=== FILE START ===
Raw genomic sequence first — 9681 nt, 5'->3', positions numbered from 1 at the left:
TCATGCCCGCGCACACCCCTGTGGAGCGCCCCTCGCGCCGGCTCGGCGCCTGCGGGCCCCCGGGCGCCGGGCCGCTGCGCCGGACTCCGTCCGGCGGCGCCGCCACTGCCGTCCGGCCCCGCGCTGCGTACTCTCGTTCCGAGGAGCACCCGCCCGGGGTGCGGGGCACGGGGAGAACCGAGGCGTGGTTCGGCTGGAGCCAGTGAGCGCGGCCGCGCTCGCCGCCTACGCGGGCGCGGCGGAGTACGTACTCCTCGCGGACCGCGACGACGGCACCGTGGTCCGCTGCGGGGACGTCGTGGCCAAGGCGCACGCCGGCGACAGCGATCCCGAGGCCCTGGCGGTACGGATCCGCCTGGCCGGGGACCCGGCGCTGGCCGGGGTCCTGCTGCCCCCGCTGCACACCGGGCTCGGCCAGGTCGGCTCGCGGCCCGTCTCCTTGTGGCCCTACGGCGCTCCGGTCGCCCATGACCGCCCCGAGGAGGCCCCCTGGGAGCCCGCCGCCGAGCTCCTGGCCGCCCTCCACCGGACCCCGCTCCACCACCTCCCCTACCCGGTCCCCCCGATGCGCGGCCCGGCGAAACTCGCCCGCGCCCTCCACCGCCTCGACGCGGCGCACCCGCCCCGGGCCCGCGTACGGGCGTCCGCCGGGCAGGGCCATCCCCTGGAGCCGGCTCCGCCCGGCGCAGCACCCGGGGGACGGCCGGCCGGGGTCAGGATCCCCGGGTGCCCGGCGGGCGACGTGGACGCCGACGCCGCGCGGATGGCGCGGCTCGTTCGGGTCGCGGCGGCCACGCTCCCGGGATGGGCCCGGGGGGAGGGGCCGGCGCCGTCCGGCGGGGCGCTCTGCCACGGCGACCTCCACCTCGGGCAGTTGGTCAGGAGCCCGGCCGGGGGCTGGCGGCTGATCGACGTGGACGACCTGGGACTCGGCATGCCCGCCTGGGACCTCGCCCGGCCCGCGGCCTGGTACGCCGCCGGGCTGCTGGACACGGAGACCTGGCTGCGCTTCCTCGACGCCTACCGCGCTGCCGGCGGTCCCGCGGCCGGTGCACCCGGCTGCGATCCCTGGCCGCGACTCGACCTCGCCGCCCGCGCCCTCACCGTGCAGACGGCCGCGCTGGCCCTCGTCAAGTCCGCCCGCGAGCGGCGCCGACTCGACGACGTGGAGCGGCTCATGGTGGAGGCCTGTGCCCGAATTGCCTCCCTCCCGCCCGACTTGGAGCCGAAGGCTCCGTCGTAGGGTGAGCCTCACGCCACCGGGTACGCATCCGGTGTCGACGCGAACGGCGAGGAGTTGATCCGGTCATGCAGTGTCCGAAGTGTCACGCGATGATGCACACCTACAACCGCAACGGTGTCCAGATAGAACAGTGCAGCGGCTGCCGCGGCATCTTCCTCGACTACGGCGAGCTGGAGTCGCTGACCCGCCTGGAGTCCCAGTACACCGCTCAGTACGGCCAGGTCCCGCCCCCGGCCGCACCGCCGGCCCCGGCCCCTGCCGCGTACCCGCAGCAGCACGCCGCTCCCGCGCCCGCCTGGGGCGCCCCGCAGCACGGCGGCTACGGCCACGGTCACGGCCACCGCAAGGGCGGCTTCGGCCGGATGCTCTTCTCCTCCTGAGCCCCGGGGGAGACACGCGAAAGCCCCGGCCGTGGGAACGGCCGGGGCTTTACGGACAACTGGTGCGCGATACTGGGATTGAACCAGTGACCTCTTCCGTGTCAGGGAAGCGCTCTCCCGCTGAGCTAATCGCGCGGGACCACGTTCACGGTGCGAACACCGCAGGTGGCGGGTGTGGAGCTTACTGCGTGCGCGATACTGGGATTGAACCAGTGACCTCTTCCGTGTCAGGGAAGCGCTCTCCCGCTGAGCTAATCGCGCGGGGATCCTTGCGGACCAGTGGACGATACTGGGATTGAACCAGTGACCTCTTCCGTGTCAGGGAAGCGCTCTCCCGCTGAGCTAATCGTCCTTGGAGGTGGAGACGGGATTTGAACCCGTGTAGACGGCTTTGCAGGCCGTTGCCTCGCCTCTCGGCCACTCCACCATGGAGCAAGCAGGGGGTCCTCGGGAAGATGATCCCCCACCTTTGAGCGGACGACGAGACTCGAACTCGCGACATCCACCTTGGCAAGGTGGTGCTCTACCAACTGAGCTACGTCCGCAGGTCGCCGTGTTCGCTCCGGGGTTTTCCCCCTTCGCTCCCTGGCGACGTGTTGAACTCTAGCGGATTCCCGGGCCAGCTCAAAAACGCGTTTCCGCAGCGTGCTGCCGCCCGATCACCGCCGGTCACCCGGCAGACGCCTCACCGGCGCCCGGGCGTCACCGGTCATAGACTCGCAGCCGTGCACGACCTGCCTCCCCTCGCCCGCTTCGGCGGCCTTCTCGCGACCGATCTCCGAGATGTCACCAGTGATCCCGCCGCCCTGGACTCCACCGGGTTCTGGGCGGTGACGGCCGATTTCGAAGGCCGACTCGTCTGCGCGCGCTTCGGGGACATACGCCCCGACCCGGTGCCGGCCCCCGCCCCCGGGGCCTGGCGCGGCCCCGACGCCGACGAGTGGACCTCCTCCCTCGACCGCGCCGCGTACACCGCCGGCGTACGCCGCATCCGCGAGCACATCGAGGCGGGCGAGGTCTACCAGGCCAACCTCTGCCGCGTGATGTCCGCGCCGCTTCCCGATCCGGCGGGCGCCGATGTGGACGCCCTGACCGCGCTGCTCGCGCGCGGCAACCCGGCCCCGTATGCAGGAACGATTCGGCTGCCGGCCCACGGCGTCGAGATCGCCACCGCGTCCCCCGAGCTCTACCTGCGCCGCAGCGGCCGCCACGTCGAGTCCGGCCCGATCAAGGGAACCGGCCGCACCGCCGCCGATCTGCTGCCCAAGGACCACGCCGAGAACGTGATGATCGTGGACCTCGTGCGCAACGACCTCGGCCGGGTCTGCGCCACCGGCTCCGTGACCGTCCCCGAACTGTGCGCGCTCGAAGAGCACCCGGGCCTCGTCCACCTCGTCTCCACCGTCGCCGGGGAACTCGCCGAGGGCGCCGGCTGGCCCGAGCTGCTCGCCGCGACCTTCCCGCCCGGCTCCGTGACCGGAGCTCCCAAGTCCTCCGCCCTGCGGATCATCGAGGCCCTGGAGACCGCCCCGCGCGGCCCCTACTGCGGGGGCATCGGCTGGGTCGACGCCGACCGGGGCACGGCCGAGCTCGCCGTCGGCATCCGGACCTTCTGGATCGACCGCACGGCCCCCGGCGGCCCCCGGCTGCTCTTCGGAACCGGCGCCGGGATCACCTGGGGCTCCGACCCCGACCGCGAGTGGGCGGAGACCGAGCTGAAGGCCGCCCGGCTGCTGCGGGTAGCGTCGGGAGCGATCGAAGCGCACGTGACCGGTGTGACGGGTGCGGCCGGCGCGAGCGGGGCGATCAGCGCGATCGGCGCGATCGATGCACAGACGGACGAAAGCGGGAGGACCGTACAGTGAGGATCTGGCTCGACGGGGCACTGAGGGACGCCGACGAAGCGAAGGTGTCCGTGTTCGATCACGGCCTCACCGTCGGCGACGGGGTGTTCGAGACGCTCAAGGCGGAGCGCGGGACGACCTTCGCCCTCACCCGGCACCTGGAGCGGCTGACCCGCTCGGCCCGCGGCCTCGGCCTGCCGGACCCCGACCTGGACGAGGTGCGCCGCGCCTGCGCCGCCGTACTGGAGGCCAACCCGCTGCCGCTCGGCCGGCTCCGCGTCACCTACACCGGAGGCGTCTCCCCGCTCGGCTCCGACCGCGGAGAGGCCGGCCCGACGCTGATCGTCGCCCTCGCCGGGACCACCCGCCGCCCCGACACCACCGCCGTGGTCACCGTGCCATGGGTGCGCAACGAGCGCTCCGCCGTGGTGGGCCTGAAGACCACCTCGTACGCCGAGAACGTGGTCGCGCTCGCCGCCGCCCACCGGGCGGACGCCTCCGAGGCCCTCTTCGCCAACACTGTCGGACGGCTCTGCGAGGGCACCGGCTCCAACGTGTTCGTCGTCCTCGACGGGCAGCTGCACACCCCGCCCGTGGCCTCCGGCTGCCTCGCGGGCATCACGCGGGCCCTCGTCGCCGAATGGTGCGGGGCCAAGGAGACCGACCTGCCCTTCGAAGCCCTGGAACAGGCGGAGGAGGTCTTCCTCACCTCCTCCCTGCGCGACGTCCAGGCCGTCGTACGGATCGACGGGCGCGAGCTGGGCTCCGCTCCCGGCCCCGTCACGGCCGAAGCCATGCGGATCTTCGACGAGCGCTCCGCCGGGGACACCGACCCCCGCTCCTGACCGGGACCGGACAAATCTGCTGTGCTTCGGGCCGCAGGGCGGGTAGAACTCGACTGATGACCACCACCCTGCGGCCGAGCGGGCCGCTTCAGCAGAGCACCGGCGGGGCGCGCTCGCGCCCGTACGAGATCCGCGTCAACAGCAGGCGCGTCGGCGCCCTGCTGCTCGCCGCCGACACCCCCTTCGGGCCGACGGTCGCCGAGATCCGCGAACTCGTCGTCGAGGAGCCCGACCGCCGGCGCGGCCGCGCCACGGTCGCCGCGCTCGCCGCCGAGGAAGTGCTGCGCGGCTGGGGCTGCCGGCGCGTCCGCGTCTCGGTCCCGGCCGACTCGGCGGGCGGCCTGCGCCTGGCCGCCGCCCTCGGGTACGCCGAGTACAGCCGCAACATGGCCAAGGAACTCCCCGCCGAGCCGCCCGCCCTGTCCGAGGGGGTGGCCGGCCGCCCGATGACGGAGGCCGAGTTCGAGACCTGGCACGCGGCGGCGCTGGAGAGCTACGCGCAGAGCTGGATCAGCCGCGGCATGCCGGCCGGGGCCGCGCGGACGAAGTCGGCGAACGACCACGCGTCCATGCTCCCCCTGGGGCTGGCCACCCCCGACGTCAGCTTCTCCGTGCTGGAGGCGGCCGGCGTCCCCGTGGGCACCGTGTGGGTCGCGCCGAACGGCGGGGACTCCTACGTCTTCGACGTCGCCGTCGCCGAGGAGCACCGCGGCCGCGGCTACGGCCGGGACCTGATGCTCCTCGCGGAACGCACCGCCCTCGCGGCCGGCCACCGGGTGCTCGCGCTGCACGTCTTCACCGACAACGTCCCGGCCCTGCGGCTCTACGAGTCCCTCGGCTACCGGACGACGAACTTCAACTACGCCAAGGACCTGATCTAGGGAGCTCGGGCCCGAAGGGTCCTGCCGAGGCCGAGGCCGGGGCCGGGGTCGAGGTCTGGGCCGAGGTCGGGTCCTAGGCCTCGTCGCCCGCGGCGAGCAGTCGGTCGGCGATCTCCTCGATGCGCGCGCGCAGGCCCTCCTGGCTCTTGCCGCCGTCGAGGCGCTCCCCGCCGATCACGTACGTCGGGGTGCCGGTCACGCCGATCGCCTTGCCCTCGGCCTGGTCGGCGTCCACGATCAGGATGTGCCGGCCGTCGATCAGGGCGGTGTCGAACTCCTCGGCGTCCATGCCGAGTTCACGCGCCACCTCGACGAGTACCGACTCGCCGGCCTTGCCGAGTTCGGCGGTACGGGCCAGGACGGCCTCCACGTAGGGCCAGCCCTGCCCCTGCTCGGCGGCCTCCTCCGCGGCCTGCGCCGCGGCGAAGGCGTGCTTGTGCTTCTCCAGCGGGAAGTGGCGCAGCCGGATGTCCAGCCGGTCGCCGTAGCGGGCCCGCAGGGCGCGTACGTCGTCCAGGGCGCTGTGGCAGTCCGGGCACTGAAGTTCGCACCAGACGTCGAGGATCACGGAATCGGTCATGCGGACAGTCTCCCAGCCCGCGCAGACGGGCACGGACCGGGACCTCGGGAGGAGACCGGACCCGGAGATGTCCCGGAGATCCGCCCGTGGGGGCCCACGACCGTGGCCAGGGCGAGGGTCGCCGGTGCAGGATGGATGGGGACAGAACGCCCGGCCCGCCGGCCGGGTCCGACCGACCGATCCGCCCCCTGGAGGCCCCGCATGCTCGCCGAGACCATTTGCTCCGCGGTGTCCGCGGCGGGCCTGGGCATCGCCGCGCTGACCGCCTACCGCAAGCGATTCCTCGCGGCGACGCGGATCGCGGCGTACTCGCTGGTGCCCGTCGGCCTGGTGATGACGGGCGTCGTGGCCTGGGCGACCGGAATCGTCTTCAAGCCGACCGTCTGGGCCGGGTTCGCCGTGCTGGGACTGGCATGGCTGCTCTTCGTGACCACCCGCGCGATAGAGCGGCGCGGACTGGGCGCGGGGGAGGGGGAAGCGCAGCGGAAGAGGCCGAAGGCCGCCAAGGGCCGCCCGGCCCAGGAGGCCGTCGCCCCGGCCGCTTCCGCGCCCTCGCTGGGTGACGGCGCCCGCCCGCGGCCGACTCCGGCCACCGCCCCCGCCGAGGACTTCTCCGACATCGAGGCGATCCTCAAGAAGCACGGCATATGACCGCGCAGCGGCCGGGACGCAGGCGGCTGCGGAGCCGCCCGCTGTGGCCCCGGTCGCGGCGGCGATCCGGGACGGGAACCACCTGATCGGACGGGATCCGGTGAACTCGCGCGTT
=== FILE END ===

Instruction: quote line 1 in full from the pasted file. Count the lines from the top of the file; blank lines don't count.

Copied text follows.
Raw genomic sequence first — 9681 nt, 5'->3', positions numbered from 1 at the left: